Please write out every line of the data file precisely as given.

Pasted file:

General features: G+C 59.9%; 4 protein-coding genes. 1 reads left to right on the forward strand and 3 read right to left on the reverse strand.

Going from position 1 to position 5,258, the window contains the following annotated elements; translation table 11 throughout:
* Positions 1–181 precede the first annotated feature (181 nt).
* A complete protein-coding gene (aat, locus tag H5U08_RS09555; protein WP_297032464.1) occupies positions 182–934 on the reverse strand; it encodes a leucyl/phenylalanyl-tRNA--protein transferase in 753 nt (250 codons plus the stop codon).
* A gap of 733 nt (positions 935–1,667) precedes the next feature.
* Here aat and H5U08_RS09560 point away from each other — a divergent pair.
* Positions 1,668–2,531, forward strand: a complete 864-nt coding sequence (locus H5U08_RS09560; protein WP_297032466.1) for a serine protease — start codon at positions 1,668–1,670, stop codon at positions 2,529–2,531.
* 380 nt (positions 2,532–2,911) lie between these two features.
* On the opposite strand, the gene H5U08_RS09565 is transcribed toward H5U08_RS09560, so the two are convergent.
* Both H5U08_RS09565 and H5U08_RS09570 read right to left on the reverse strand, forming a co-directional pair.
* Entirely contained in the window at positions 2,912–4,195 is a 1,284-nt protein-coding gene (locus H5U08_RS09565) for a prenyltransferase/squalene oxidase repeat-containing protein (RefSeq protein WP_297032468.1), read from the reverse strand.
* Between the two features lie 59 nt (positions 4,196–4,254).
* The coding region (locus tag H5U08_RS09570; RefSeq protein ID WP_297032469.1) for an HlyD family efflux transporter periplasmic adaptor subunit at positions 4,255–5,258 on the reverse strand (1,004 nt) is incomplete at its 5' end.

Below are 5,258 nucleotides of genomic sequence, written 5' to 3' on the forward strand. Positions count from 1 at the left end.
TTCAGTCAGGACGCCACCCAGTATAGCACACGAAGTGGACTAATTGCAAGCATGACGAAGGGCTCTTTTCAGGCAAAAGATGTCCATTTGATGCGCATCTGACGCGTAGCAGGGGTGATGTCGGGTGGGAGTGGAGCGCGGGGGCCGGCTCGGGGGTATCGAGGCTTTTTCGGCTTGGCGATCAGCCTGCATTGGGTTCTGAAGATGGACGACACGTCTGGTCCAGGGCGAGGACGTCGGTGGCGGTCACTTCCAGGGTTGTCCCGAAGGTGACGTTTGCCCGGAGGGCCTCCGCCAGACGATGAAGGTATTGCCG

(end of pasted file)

General features: G+C 59.9%; 4 protein-coding genes. 1 reads left to right on the forward strand and 3 read right to left on the reverse strand.

Going from position 1 to position 5,258, the window contains the following annotated elements; translation table 11 throughout:
* Positions 1–181 precede the first annotated feature (181 nt).
* A complete protein-coding gene (aat, locus tag H5U08_RS09555; protein WP_297032464.1) occupies positions 182–934 on the reverse strand; it encodes a leucyl/phenylalanyl-tRNA--protein transferase in 753 nt (250 codons plus the stop codon).
* A gap of 733 nt (positions 935–1,667) precedes the next feature.
* Here aat and H5U08_RS09560 point away from each other — a divergent pair.
* Positions 1,668–2,531, forward strand: a complete 864-nt coding sequence (locus H5U08_RS09560; protein WP_297032466.1) for a serine protease — start codon at positions 1,668–1,670, stop codon at positions 2,529–2,531.
* 380 nt (positions 2,532–2,911) lie between these two features.
* On the opposite strand, the gene H5U08_RS09565 is transcribed toward H5U08_RS09560, so the two are convergent.
* Both H5U08_RS09565 and H5U08_RS09570 read right to left on the reverse strand, forming a co-directional pair.
* Entirely contained in the window at positions 2,912–4,195 is a 1,284-nt protein-coding gene (locus H5U08_RS09565) for a prenyltransferase/squalene oxidase repeat-containing protein (RefSeq protein WP_297032468.1), read from the reverse strand.
* Between the two features lie 59 nt (positions 4,196–4,254).
* The coding region (locus tag H5U08_RS09570; RefSeq protein ID WP_297032469.1) for an HlyD family efflux transporter periplasmic adaptor subunit at positions 4,255–5,258 on the reverse strand (1,004 nt) is incomplete at its 5' end.

Below are 5,258 nucleotides of genomic sequence, written 5' to 3' on the forward strand. Positions count from 1 at the left end.
TTCAGTCAGGACGCCACCCAGTATAGCACACGAAGTGGACTAATTGCAAGCATGACGAAGGGCTCTTTTCAGGCAAAAGATGTCCATTTGATGCGCATCTGACGCGTAGCAGGGGTGATGTCGGGTGGGAGTGGAGCGCGGGGGCCGGCTCGGGGGTATCGAGGCTTTTTCGGCTTGGCGATCAGCCTGCATTGGGTTCTGAAGATGGACGACACGTCTGGTCCAGGGCGAGGACGTCGGTGGCGGTCACTTCCAGGGTTGTCCCGAAGGTGACGTTTGCCCGGAGGGCCTCCGCCAGACGATGAAGGTATTGCCG